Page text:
To Choose, Not to Blame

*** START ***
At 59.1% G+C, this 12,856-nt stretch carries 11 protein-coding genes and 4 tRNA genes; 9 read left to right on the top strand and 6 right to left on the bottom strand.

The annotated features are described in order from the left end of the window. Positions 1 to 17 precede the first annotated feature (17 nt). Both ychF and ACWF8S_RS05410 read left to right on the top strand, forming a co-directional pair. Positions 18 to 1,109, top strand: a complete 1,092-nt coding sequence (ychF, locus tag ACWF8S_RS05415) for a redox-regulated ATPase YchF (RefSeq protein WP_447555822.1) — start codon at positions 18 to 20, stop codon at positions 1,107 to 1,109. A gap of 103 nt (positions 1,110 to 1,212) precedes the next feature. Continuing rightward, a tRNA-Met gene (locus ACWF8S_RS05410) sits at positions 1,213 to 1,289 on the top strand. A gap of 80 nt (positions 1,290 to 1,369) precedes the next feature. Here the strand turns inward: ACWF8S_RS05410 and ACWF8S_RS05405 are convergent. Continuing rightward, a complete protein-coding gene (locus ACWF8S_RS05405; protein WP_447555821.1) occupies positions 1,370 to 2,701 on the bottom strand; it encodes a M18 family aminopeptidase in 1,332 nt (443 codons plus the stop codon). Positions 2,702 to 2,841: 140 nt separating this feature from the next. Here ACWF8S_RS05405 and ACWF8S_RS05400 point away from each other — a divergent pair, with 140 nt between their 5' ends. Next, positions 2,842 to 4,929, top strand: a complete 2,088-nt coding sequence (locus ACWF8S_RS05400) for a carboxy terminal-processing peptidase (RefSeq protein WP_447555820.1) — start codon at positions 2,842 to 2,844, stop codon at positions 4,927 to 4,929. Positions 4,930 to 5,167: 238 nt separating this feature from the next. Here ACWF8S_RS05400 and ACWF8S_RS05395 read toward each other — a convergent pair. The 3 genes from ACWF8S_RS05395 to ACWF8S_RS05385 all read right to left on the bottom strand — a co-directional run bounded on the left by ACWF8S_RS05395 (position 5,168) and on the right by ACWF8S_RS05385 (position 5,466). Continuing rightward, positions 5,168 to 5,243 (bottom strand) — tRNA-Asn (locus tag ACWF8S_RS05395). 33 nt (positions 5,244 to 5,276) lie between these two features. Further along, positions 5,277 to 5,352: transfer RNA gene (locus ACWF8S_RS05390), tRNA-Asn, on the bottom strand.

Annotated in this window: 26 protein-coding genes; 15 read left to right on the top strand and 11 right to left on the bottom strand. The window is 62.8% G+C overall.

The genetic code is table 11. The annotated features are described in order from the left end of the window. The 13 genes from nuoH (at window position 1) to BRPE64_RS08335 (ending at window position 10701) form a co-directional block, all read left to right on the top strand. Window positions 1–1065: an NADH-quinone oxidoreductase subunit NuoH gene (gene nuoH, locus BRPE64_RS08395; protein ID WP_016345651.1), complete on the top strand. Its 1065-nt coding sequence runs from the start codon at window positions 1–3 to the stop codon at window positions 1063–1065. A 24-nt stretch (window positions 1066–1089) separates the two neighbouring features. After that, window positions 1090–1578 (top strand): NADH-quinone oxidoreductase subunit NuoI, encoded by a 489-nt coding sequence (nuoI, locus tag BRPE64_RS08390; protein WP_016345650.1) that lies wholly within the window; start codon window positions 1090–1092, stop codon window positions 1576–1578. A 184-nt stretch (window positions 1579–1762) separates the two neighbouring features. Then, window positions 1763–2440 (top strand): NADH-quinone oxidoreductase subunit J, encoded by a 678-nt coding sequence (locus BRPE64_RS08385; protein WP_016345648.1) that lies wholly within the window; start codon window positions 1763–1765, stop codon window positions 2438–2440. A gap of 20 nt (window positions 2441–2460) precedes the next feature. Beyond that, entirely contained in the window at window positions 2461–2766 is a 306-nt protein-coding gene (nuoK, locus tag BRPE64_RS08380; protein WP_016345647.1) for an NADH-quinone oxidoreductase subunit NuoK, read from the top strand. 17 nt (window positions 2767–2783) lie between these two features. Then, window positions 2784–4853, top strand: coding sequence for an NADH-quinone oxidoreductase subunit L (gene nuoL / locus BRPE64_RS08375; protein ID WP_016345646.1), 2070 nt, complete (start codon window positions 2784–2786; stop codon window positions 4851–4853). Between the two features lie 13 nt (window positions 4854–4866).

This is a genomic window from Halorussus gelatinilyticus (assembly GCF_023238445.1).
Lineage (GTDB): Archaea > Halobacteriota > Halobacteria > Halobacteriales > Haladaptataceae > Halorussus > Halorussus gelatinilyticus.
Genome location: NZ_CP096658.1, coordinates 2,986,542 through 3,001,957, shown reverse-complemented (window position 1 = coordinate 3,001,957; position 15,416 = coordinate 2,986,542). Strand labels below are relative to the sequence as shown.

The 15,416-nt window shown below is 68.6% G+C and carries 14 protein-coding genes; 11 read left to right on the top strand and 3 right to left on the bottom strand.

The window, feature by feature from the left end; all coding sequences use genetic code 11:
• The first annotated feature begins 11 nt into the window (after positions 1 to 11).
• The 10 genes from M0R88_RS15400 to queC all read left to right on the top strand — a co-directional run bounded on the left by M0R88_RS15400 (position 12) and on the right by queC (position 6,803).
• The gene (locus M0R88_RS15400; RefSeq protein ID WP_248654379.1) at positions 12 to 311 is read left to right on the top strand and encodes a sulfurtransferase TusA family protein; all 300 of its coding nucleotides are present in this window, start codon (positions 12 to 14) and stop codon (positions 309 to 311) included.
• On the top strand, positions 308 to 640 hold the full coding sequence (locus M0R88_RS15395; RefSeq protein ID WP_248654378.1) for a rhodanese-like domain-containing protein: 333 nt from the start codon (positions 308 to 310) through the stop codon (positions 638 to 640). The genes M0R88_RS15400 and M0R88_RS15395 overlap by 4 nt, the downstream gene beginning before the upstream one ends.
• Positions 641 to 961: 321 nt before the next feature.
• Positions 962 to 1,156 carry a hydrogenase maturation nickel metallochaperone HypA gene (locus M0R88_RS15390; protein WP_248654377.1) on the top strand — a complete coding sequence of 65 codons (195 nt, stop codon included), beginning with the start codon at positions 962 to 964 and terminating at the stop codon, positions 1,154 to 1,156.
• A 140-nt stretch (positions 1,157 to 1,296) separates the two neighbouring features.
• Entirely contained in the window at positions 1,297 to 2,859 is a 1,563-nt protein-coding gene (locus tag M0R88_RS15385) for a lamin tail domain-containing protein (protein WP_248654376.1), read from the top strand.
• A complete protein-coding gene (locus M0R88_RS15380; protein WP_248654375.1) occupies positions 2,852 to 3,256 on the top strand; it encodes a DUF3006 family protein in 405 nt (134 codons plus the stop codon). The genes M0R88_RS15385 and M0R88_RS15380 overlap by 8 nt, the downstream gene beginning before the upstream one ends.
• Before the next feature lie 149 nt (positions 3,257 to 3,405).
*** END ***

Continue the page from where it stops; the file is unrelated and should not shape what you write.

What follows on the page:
People look at either “nature” or “nurture” as a way to explain their behavior. In other words: “Do I act and think the way I do because of my family upbringing?” Or: “Do I act and think the way I do because of my physiology?” Here’s the question people rarely ask themselves: “What’s logical and sensible about the way I think and act? What isn’t–and why?” The latter questions focus on today, tomorrow and going forward months or years into the future. The first questions focus both on the past–including ancient history–as well as what you cannot control or change, in most cases. Some people feel like they don’t want to blame themselves–so they’d rather blame something they cannot control, or people whose actions they had nothing to do with. My question: Why blame anyone? Hold yourself responsible for improving your life, regardless of who’s to blame–assuming anyone is to blame at all. I think a lot of this problem started with religion. Religion claimed that some fundamental being or power is responsible, in the end, for causing everything. Even though many have abandoned or seriously questioned religion, they have not abandoned the assumptions that gave rise to it. Today, as in the more superstitious past, too many people look outside themselves to blame. Instead, they would do well to look inside themselves–not to blame, but to choose.